[LINK] Beyond this project [WAS: Battery back-up mandatory for NBN?]
david.boxall at hunterlink.net.au
Sat Nov 6 15:00:40 AEDT 2010
On 6/11/2010 11:50 AM, Tom Worthington wrote:
> Within a few years the NBN will be rendered obsolete by technological
> and market developments.
No more than roads have been rendered obsolete by developments in motor
vehicles and transport markets.
> Providing fibre to the home to some of Australia will be useful,
> although I don't think this is the future of telecommunications. Smart
> phones are becoming affordable and very popular (the Huawei IDEOS is
> less than US$200). There are numerous tablet computers for under $400
> being released for Christmas 2010. These devices will cause an explosion
> in the demand for wireless communications.
I don't see it as an either/or question. Most people will have mobile
devices. Most premises will have (and need) fibre connections.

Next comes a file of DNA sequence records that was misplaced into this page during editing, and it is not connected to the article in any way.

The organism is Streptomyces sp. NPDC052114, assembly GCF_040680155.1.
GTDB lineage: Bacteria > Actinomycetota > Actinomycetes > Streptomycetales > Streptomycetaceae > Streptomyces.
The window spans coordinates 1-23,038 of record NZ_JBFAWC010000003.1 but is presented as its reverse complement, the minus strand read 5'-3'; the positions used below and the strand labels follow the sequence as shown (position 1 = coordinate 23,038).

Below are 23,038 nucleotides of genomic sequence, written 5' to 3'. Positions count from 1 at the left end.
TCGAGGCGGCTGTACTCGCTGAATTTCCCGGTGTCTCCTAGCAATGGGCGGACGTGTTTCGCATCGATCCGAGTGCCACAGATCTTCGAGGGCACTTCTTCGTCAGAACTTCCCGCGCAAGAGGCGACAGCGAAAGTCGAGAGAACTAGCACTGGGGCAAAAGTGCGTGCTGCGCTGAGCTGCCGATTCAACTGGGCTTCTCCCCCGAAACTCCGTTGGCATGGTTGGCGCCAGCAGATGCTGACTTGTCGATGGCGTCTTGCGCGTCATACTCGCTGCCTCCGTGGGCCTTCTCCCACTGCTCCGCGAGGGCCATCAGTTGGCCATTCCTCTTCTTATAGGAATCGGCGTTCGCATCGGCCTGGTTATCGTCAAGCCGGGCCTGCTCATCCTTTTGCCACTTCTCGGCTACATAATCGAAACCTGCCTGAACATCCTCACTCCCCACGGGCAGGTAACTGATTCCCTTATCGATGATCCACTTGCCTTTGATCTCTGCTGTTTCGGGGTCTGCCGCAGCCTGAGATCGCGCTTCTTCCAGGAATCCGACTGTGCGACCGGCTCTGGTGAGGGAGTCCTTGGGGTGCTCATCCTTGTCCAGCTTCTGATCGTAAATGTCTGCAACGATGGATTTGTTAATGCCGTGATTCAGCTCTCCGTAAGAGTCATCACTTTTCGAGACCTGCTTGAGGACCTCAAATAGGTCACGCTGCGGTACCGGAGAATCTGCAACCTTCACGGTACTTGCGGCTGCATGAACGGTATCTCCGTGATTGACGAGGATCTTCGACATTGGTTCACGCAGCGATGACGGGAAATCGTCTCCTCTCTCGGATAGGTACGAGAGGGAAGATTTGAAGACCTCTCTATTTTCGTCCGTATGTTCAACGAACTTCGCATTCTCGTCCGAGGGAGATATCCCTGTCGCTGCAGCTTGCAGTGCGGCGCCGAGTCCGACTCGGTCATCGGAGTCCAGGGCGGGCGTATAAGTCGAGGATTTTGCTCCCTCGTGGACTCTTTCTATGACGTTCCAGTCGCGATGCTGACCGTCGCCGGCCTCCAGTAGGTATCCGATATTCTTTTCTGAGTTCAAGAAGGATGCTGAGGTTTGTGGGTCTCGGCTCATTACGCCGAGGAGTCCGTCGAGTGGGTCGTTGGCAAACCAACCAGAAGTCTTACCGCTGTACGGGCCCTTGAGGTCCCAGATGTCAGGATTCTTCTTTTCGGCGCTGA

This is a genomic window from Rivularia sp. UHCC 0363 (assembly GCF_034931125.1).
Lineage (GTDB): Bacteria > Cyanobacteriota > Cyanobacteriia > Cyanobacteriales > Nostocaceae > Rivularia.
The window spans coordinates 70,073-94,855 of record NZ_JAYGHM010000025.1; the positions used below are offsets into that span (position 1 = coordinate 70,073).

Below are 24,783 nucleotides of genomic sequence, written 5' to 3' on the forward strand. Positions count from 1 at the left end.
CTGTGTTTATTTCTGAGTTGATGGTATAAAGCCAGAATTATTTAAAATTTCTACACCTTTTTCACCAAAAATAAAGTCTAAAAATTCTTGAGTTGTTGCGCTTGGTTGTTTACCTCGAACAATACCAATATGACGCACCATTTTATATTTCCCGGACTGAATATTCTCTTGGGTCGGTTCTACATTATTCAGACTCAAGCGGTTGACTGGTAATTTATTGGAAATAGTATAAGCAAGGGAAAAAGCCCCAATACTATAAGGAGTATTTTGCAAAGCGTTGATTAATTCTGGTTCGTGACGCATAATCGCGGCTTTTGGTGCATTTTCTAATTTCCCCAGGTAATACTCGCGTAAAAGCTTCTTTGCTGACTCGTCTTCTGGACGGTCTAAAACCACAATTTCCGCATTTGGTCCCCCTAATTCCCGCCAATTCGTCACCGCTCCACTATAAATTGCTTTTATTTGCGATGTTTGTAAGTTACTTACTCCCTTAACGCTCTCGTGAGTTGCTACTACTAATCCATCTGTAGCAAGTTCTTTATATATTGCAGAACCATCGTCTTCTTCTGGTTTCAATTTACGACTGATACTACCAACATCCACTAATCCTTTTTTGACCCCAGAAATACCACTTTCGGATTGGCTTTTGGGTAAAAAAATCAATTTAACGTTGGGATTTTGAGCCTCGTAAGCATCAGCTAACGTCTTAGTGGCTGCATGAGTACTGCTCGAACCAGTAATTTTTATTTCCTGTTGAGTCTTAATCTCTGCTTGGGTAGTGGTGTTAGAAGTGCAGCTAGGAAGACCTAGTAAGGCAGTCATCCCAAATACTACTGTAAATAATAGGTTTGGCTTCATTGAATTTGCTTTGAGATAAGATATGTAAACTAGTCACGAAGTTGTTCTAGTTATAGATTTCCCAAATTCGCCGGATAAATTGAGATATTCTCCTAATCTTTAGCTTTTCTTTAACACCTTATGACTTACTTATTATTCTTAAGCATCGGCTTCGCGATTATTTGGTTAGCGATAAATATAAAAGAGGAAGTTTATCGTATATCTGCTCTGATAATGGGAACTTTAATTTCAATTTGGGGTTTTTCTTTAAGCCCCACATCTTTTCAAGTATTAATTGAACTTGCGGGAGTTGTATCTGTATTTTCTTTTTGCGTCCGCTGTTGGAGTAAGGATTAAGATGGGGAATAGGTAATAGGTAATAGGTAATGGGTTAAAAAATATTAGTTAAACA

> It will still be handy to have a high speed fibre connection for
> watching TV at home, or for business. But the major use of the fibre
> will be backhaul for the wireless network. ...
I doubt that the bandwidth of mobile devices will ever develop to the
point that they become the major load on the NBN. The killer application
is probably something none of us has yet imagined, but interference-free
video and audio is one obvious possibility.
The NBN and the Opposition's cheap patchwork are both regarded as
projects with an end point, or so it seems to me. Is that a healthy way
to plan national infrastructure? After this, then what?
David Boxall | Any given program,
| when running correctly,
http://david.boxall.id.au | is obsolete.
| --Arthur C. Clarke
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